# Combinatorial proof of Recurrence for the number of permutations of odd order

Let $a_n$ denote the number of permutations of odd order in $S_n$. This is sequence A000246 in OEIS. Then there is the recurrence relation on OEIS that $a_{2n} = (2n-1)a_{2n-1}$ and $a_{2n+1} = (2n+1)a_{2n}$, or equivalently $a_n = a_{n-1} + (n-1)(n-2)a_{n-2}$.

It seems like there should be a combinatorial proof for this result.

Since there isn't a simple recurrence for the number of partitions with odd parts, it doesn't seem like working on the level of partitions will work.

$a_n-a_{n-1}$ is the number of odd order permutations in $S_n$ that move $1$. These permutations look like $(1\, i\,j\,\cdots)\cdots$ where the first cycle has odd length $\ge3$. The number of these is $(n-1)(n-2)t$ where $t$ is the number of odd order permutations $(1\, 2\,3\,\cdots)\cdots$. But these correspond to odd order permutations $(3\,\cdots)\cdots$ of the numbers $3$ to $n$. There are $a_{n-2}$ of these, and this proves your final recurrence.

These permutations are precisely the ones that do not contain even cycles, giving the species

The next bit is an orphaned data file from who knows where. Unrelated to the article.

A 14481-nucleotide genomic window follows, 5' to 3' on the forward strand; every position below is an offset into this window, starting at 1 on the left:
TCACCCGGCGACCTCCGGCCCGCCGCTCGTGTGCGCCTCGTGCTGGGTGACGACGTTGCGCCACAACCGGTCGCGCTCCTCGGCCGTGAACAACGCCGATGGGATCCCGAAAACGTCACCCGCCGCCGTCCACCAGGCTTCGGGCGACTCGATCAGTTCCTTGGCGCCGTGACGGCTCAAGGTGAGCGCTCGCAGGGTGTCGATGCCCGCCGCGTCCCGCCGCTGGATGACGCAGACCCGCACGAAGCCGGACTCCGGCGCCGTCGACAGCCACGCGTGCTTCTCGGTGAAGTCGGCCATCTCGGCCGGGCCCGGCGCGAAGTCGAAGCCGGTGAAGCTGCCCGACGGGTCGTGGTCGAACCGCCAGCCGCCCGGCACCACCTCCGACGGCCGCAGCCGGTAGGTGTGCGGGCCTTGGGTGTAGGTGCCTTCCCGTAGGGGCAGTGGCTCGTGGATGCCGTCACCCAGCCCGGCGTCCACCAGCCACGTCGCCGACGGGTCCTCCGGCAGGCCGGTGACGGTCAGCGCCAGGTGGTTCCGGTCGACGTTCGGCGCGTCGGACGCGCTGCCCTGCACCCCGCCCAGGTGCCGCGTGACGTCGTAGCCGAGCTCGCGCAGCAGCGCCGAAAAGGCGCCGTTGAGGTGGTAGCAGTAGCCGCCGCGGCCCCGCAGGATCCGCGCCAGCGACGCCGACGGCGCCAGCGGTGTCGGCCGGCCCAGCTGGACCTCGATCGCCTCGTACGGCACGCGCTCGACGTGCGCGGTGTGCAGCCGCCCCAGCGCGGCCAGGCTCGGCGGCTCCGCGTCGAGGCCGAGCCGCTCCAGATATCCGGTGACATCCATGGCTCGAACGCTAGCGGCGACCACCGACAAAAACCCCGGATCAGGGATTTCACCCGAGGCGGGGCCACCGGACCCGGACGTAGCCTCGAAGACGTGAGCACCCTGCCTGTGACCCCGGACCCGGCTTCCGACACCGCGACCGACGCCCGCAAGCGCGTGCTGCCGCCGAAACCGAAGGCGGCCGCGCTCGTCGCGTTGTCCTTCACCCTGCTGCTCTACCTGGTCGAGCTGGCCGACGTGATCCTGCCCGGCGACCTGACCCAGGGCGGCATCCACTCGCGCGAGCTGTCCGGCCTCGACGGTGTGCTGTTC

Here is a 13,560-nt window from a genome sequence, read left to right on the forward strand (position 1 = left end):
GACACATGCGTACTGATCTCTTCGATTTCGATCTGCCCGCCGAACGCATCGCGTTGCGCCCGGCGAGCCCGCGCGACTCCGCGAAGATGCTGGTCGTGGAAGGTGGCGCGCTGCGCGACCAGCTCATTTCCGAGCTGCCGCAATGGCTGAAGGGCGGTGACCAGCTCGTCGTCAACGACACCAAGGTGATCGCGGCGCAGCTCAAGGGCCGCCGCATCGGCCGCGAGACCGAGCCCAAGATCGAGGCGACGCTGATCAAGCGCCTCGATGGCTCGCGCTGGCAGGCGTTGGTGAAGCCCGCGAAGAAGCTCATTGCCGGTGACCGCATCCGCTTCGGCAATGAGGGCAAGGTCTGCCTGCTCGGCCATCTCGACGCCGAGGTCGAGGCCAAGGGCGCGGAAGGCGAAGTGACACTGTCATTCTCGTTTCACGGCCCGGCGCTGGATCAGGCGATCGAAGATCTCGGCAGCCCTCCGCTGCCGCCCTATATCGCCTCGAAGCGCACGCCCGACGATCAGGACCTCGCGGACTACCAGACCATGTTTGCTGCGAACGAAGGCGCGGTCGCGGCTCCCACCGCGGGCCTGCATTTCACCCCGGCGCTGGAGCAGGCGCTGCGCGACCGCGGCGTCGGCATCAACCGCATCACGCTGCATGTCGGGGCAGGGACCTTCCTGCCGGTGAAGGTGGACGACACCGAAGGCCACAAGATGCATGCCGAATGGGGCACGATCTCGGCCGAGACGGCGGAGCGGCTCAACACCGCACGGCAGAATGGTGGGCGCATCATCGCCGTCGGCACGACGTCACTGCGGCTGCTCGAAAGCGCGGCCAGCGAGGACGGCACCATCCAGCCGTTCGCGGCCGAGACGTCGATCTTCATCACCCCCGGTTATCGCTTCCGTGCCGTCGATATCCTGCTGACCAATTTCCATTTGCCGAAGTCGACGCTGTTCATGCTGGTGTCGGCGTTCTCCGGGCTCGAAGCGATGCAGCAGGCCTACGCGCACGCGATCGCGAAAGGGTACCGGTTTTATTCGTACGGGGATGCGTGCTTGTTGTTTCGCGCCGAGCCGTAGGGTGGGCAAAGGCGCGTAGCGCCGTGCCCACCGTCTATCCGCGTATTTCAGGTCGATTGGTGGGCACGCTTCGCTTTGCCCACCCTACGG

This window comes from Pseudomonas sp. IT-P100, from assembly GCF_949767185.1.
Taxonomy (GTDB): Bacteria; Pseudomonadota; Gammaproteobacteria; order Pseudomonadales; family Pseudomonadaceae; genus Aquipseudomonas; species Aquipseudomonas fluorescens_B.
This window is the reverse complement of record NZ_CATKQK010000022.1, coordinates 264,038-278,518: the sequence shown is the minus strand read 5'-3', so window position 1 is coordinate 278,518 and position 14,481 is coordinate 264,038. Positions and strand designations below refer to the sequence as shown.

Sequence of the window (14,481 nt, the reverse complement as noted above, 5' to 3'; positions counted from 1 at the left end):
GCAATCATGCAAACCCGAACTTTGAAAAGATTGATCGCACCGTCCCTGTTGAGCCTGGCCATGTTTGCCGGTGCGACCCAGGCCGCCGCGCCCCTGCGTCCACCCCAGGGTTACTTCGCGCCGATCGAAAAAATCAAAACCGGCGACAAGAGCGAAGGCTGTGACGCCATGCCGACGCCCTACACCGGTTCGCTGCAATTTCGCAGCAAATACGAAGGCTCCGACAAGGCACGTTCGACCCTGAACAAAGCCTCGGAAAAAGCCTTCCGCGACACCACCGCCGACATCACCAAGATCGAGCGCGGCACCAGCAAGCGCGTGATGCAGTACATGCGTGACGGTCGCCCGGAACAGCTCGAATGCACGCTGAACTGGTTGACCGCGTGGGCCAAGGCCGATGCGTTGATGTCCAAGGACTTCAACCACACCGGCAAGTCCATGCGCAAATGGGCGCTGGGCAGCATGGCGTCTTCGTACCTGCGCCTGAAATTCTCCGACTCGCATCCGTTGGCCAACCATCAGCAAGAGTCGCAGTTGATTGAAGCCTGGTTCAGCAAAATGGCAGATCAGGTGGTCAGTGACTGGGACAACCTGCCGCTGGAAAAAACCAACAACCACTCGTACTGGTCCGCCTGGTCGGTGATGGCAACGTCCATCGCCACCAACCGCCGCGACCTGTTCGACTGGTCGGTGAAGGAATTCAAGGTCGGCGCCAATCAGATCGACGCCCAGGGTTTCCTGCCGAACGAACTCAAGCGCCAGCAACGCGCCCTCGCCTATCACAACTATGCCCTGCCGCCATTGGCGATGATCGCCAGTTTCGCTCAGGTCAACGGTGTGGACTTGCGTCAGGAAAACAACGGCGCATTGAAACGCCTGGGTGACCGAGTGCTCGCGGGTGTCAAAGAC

$$\mathfrak{P}(\mathfrak{C}_{=1}(\mathcal{Z}) + \mathfrak{C}_{=3}(\mathcal{Z}) + \mathfrak{C}_{=5}(\mathcal{Z}) + \mathfrak{C}_{=7}(\mathcal{Z}) + \cdots)$$

This yields the EGF

$$G(z) = \exp\left(\sum_{q\ge 1} \frac{z^q}{q} - \sum_{q\ge 1} \frac{z^{2q}}{2q}\right) \\ = \exp\log\frac{1}{1-z} \exp\left(- \frac{1}{2} \log\frac{1}{1-z^2}\right) \\ = \frac{\sqrt{1-z^2}}{1-z}.$$

Differentiate to obtain

$$G'(z) = \frac{\sqrt{1-z^2}}{1-z} \frac{1}{1-z} - \frac{\sqrt{1-z^2}}{1-z} \frac{z}{1-z^2} = G(z) \frac{1}{1-z^2}.$$

Extracting coefficients we find for $n\ge 2$

$$n! [z^n] G'(z) (1-z^2) = n! [z^n] G(z) \quad\text{or}\quad a_{n+1} - n! [z^{n-2}] G'(z) = a_n$$

which finally yields

$$a_{n+1} = a_n + n! \times \frac{a_{n-1}}{(n-2)!} \quad\text{or}\quad a_{n+1} = a_n + n (n-1) a_{n-1}$$

as desired.

For the second recurrence we start with the closed form from the EGF

$$n! \sum_{q=0}^{\lfloor n/2\rfloor} [z^{2q}] \sqrt{1-z^2} = n! \sum_{q=0}^{\lfloor n/2\rfloor} (-1)^q {1/2\choose q}.$$

Since $\lfloor (2n+1)/2\rfloor = \lfloor 2n/2\rfloor$ we have

$$a_{2n+1} = (2n+1) a_{2n}$$ by inspection.

The first recurrence now yields

$$a_{2n+1} = a_{2n} + 2n (2n-1) a_{2n-1} \quad\text{or}\quad (2n+1) a_{2n} = a_{2n} + 2n (2n-1) a_{2n-1}$$

and finally

$$2n a_{2n} = 2n (2n-1) a_{2n-1} \quad\text{or}\quad a_{2n} = (2n-1) a_{2n-1}.$$